Several charities and activist groups have criticised the UK government’s onshore wind consultation for its failure in unlocking onshore wind projects across England.
A government consultation on how the planning system can support renewable energy developments in England ended this week.
The groups, led by climate charity Possible and including Greenpeace, WWF and Friends of the Earth, have expressed their concern and disappointment with the government’s proposed changes to the de facto ban on new onshore wind projects.
Instead of removing the planning blocks hindering the renewable generation technology, the government have instead made “minor changes” to the wording, the charities said. This will not allow the expansion of clean energy that is required to reduce energy bills and grant energy security and independence to the UK.
In November, Simon Clarke MP, the former Secretary of State for Levelling Up, Housing and Communities, put forward an amendment to the Levelling Up Bill that would allow local planning authorities to approve onshore wind projects.
The amendment has gained significant support from other members of the Conservative party, including the likes of former Prime Ministers Liz Truss and Boris Johnson, as well as Alok Sharma, president of COP26.
Following this, the government confirmed it would relax its de facto ban on onshore wind which was first introduced in 2015. Under the system, no onshore wind farm development could go ahead unless the relevant local authority had drawn up a detailed local plan identifying all areas that would be suitable of onshore wind development.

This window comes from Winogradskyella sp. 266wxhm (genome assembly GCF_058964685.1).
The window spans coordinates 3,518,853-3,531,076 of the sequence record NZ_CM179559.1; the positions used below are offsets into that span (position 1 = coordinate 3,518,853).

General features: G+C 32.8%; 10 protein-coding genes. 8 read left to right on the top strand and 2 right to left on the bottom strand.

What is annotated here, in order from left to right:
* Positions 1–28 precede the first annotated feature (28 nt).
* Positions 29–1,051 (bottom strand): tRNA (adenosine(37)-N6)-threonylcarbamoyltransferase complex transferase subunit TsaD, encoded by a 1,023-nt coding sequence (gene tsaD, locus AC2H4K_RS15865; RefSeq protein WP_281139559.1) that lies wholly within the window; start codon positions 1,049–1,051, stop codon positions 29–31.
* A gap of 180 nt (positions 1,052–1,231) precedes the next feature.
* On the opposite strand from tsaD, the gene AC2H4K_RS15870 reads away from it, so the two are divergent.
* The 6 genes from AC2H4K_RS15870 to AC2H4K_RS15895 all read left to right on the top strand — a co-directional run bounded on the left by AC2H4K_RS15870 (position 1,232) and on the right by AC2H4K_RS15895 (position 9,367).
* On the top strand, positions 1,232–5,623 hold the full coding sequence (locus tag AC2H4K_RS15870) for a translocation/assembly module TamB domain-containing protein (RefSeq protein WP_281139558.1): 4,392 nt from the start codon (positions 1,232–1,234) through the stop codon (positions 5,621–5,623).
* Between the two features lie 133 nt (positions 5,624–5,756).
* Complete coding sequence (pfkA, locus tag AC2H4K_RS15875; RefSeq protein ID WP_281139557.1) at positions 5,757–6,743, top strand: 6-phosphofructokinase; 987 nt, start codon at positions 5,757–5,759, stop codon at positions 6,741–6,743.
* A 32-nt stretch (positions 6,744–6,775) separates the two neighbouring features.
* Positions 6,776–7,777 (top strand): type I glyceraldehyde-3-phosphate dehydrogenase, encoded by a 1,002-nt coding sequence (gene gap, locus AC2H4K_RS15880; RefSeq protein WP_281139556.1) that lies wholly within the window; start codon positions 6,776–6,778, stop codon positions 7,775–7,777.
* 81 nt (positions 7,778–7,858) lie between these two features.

According to RenewableUK, only 11% of local authorities had the time, resources or the inclination to do so. Also, if just one person objects to an onshore wind farm planning application it can be rejected by the local authority.
Under the proposed planning rules, local plans showing areas suitable for wind energy must still be drawn up and the wording on community consent remains so broad that one person could potentially still object to a project in order to stop it going ahead, said RenewableUK, one of the organisations responding to the consultation.
Campaigners are now calling for the government to end the uniquely restrictive planning system which applies to onshore wind, for there to be a taskforce and deployment roadmap for onshore wind, and to ensure all planning policy is aligned with the goal of tackling the climate crisis.
“While the government wastes time tweaking the wording of the virtual ban on onshore wind, households and communities across the UK continue to face unaffordable energy costs – and the escalating impacts of the climate crisis,” said Alethea Warrington, a campaigner at Possible.
“It’s past time to end the ridiculous planning system which makes it easier to open a new coal mine than get new onshore wind in England. The government should get on with the job of making the UK’s energy system clean, cheap and secure, and unblock wind.”